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Original Message -----
Sent: Tuesday, July 01, 2008 10:23 PM
Subject: [FAPG] Clinical update questions
Two questions were asked as a result of the recent email I sent. The questions asked and the responses from Jen Farmer (FARA) are below. I hope this helps.
1. The first question was about an update on the HDAC inhibitors.
The entire HDAC team (Repligen team, Joel Gottesfeld, Massimo Pandolfo, Mark Pook, David Lynch, FARA reps and GoFAR reps) met May 31st in Boston. In addition to a briefing, the group outlined next steps and goals for the upcoming six months. As you know both the Repligen and Gottesfeld teams have been advancing the compound identified by the Gottesfeld lab through the drug development process and doing all of the necessary testing in cellular and animal models. In addition they have also been using different approaches to identify additional targets and to select a lead candidate to take forward in an IND to the FDA. They have identified additional targets and are in the process of doing the necessary experiments to be able to select a lead candidate. Repligen feels that they are on target to submit an IND in the late fourth quarter of 2008. The team is now beginning to outline clinical and biomarker studies with Dave Lynch to begin laying the necessary ground work for a clinical trial. The next team meeting is planned for October 2008.
Below is taken from Repligen press release June 12th 2008
â€œHDAC Inhibitors for Friedreich's Ataxiaâ€
We are currently developing compounds which may have utility in treating Friedreich's ataxia. Over the past year, we made significant progress in identifying advanced leads through multiple rounds of novel compound library sythesis and screening for potency, specificity, metabolism and pharmacology. Over the next year these advanced leads will be further characterized in animal models for their pharmacologic, toxicologic and pharmacodynamic profiles to identify an appropriate candidate for the clinic. We have also received a grant from Go FAR to develop a biomarker tool which may be useful in monitoring the biochemical activity and guiding the dosing frequency of a clinical candidate in patients. Go FAR (Friedreich's Ataxia Research) is a fundraising organization headquartered in Turin, Italy formed by the non-profit group RUDI Onlus Committee, dedicated to raising donations to fund research and development of treatments for Friedreich's ataxia.â€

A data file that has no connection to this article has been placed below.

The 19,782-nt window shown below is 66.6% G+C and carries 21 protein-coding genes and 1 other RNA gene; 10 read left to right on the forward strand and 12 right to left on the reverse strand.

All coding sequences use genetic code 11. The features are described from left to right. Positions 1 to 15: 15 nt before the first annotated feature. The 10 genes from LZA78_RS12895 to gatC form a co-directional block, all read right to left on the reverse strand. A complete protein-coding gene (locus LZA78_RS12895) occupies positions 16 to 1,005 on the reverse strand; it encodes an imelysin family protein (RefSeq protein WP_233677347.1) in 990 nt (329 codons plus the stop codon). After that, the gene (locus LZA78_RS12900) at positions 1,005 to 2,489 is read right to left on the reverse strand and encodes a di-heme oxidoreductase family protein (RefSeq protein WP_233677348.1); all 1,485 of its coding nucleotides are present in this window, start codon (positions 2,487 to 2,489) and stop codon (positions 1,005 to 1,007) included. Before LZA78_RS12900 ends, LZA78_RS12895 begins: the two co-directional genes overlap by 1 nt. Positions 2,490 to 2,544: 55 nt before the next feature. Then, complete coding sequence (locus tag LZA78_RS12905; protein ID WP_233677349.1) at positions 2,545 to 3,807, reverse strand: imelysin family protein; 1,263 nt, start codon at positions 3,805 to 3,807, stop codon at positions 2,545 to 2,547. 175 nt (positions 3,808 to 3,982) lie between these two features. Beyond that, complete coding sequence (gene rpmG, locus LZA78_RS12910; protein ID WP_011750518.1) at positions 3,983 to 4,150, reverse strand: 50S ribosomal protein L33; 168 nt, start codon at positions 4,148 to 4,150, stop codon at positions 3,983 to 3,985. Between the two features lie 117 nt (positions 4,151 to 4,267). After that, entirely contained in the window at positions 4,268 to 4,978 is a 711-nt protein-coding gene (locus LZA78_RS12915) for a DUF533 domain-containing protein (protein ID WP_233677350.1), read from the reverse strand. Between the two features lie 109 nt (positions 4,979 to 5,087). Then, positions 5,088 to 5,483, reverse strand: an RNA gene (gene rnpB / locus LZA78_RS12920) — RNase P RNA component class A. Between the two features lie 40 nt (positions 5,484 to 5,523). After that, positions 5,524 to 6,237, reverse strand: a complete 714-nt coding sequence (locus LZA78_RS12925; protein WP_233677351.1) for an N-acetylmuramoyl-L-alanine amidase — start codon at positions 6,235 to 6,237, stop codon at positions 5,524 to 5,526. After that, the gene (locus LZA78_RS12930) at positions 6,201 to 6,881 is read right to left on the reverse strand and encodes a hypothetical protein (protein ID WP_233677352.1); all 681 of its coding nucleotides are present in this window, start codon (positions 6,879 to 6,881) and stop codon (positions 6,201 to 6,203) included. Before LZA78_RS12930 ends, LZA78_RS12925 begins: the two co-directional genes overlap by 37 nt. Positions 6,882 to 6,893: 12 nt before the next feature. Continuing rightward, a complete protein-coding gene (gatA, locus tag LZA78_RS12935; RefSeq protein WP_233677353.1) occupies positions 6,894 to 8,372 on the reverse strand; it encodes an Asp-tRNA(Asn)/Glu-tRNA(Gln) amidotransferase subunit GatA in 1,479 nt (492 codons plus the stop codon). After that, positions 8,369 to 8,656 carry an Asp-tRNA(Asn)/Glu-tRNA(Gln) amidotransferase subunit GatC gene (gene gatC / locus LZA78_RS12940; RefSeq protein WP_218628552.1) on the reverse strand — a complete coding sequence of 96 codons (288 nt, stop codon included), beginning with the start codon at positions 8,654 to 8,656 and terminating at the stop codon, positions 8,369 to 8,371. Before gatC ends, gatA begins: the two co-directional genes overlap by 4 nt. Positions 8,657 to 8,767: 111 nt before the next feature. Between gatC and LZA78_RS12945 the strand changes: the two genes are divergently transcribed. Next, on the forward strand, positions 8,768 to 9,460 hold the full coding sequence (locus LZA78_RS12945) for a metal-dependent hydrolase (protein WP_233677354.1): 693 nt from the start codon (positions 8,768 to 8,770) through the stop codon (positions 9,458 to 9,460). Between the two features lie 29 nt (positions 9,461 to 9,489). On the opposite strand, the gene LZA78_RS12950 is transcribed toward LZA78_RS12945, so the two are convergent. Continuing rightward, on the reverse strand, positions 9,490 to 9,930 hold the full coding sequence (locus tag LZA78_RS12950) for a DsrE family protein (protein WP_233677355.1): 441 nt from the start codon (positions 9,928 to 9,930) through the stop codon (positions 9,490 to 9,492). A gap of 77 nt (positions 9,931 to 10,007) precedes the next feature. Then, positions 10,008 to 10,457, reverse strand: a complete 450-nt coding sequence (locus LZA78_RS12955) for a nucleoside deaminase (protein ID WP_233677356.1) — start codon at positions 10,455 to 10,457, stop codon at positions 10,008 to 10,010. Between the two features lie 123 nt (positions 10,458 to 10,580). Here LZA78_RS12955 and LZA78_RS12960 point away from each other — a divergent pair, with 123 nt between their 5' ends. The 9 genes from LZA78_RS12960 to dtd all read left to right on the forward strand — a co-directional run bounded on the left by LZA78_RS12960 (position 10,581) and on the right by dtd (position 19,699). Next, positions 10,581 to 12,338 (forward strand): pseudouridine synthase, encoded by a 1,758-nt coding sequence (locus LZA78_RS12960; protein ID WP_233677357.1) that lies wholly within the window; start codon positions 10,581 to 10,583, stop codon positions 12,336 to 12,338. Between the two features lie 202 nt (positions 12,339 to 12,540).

Of note, FARA proved funding to both Repligen and Dr. Gottesfeld in late 2007 to support the work described in the press release above â€“ â€œidentifying advanced leads through multiple rounds of novel compound library synthesis and screening for potency, specificity, metabolism and pharmacologyâ€
2nd question: Are parents allowed to participate in the Phase I studies or does it have to be someone without a defective gene. If parents are allowed, is there a registry we can sign up for? (Penwest A0001 study)
We have limited knowledge on the specifics of the study.
I do know that Penwest has arranged for the study to be completed by a third party â€“ basically a commercial clinical research company that basically does these type of Phase I safety studies for a living. I donâ€™t know the actual location or logistics of the study. I did get confirmation that it is anticipated to start â€œon-timeâ€ July 10th and that Penwest and FARA will be issuing press releases and announcements to the public and patient community very close to this date.
I donâ€™t think that FA carriers would be eligible.
(response from Jen Farmer)
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Currently, BabelFAmily is financing two promising research projects aimed at finding a cure for Friedreich's Ataxia. Whenever you make a donation to us or purchase a copy of "The legacy of Marie Schlau", this is where all funds raised will be devoted to:
1) Gene Therapy for Friedreich's Ataxia research project:
The project is the result of an initiative of Spanish people affected by this rare disease who are grouped in GENEFA in collaboration with the Spanish Federation of Ataxias and the BabelFAmily. The Friedreich’s Ataxia Research Alliance (FARA), one of the main patients’ associations in the United States now joins the endeavour.
2) Frataxin delivery research project:
The associations of patients and families Babel Family and the Asociación Granadina de la Ataxia de Friedreich (ASOGAF) channel 80,000 euros of their donations (50% from each organisation) into a new 18-month project at the Institute for Research in Biomedicine (IRB Barcelona). The project specifically aims to complete a step necessary in order to move towards a future frataxin replacement therapy for the brain, where the reduction of this protein causes the most damage in patients with Friedreich’s Ataxia.
The study is headed by Ernest Giralt, head of the Peptides and Proteins Lab, who has many years of experience and is a recognised expert in peptide chemistry and new systems of through which to delivery drugs to the brain, such as peptide shuttles—molecules that have the capacity to carry the drug across the barrier that surrounds and protects the brain. Since the lab started its relation with these patients’ associations in 2013*, it has been developing another two projects into Friedrich’s Ataxia.